Congratulations to Mads Bruun Poulsen
Congratulations to Mads Bruun Poulsen at Physics of Ice, Climate and Earth who successfully defended his PhD thesis Wednesday 16 January 2019, and obtained the degree of Doctor of Philosophy. Mads will continue to work as Research Assistant at Physics of Ice, Climate and Earth.
Title and abstract of the PhD thesis:
Title: “Parameterizing Southern Ocean eddy-induced circulation in coarse resolution ocean models”.
Abstract: Baroclinic mesoscale eddies in the Southern Ocean induce a circulation which modulates wind-driven ventilation of the interior ocean, with implication for exchanges of heat and carbon dioxide with the atmosphere. In coarse resolution ocean general circulation models which do not explicitly resolve mesoscale eddies, eddy-induced circulation is typically parameterized with a skew-diffusive tracer flux that depends on an eddy transfer coefficient, κ. Several plausible closures for κ exist, yet consensus on a specific expression for κ remains largely absent in the ocean modeling community and results in uncertain Southern Ocean ventilation rate estimates. With the use of two ocean general circulation models of coarse and eddy-resolving horizontal resolution, this thesis assesses the properties of two recently proposed expressions for κ with the aim to provide guidance towards the optimal closure.
First an expression for κ which solely depends on local stratification is examined in a suite of model simulations with varying intensity of the zonal wind stress in the Southern Ocean. The simulations suggest that implementation of a dynamic κ alleviates coarse models from an overly sensitive overturning circulation although the parameterized eddy-induced circulation does not completely match that found in the eddy-resolving model. The latter shortcoming is associated with an overly strong poleward eddy heat transport in the coarse model, which is largely compensated by mean-flow heat transports. In addition, the coarse model demonstrates a centennial equilibration time scale to wind stress change that, if representative of the dynamics, has implication for evaluation of eddy compensation in eddying models.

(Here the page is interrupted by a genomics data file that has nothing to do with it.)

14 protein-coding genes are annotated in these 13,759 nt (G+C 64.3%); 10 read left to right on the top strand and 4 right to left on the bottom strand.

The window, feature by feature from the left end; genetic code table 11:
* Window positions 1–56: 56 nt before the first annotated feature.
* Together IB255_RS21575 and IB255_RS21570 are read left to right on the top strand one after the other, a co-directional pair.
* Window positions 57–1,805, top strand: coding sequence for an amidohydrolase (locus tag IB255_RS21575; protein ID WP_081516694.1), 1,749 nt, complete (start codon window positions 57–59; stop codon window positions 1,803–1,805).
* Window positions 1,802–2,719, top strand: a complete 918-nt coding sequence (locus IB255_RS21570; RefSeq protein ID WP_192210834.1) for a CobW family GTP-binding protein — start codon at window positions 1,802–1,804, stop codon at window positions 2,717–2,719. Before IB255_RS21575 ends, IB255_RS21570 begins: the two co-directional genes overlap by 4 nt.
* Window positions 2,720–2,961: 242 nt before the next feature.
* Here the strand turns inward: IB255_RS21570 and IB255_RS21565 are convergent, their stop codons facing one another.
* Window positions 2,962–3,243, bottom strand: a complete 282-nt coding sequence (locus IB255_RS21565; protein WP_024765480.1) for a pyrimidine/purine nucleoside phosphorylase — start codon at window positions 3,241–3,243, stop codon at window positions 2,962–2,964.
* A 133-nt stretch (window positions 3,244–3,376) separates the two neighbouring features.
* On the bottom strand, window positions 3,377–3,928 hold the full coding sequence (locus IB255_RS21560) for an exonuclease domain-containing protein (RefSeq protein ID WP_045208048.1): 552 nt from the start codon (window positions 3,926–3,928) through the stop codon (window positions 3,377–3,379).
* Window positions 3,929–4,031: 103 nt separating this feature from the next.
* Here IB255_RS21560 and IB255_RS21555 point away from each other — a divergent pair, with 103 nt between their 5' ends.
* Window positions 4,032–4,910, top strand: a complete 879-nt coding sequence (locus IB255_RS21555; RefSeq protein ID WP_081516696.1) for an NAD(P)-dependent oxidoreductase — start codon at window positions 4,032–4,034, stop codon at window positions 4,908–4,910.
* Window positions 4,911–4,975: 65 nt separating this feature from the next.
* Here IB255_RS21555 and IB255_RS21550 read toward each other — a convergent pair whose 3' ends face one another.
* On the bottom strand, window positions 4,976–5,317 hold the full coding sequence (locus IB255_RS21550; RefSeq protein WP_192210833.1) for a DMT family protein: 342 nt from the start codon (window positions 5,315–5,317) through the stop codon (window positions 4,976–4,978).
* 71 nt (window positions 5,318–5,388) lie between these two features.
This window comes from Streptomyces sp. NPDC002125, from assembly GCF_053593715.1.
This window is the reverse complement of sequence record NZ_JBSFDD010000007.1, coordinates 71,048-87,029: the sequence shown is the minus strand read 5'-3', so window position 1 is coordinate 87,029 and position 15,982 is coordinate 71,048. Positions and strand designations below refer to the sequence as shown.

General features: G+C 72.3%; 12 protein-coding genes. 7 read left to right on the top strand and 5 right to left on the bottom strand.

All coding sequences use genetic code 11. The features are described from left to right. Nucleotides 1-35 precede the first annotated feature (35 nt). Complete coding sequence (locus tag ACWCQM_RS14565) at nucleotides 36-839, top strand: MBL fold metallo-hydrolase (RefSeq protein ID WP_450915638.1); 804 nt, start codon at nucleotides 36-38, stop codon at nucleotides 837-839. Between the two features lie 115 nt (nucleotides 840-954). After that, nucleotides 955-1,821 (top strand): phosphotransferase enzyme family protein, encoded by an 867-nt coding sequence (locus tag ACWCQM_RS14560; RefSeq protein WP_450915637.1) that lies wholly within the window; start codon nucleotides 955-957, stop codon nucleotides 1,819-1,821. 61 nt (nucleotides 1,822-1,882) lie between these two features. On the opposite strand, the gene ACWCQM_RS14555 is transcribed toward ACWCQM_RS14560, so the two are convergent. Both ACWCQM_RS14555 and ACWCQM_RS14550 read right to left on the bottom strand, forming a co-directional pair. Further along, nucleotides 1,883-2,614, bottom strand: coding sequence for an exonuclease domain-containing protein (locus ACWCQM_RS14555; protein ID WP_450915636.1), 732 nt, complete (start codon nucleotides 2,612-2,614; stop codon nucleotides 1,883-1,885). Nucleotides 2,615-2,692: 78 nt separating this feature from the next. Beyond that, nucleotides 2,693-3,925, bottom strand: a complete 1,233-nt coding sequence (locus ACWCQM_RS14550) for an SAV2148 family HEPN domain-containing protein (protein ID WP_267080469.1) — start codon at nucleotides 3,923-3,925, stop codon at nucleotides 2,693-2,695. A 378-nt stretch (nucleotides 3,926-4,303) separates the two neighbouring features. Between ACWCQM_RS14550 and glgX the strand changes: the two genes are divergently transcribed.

Second, an expression for κ which additionally depends on eddy geometry and energy is investigated. It is shown that this closure derives from a correspondence between horizontal eddy buoyancy fluxes and variance ellipses, which offers a concise geometric interpretation of baroclinic mean-flow stability and vertical momentum transfers. The eddy geometry is examined in the eddy-resolving model to assess its potential to form basis for parameterization. The geometry obeys simple probability distributions and is insensitive to external forcing change, but also possesses vertical structure which relates to the orientation of horizontal eddy buoyancy fluxes with respect to the large-scale buoyancy gradient. This structure is not explained by rotational fluxes and hence represents a possible parameterization challenge.
The thesis also presents estimates of κ extracted directly from the eddy-resolving model and provides a discussion on the assumption of horizontally down-gradient eddy fluxes upon which the skew-diffusive tracer flux relies. In particular, this discussion reiterates a previous finding that a dynamically important component of the horizontal eddy buoyancy flux appears unaccounted for in coarse models.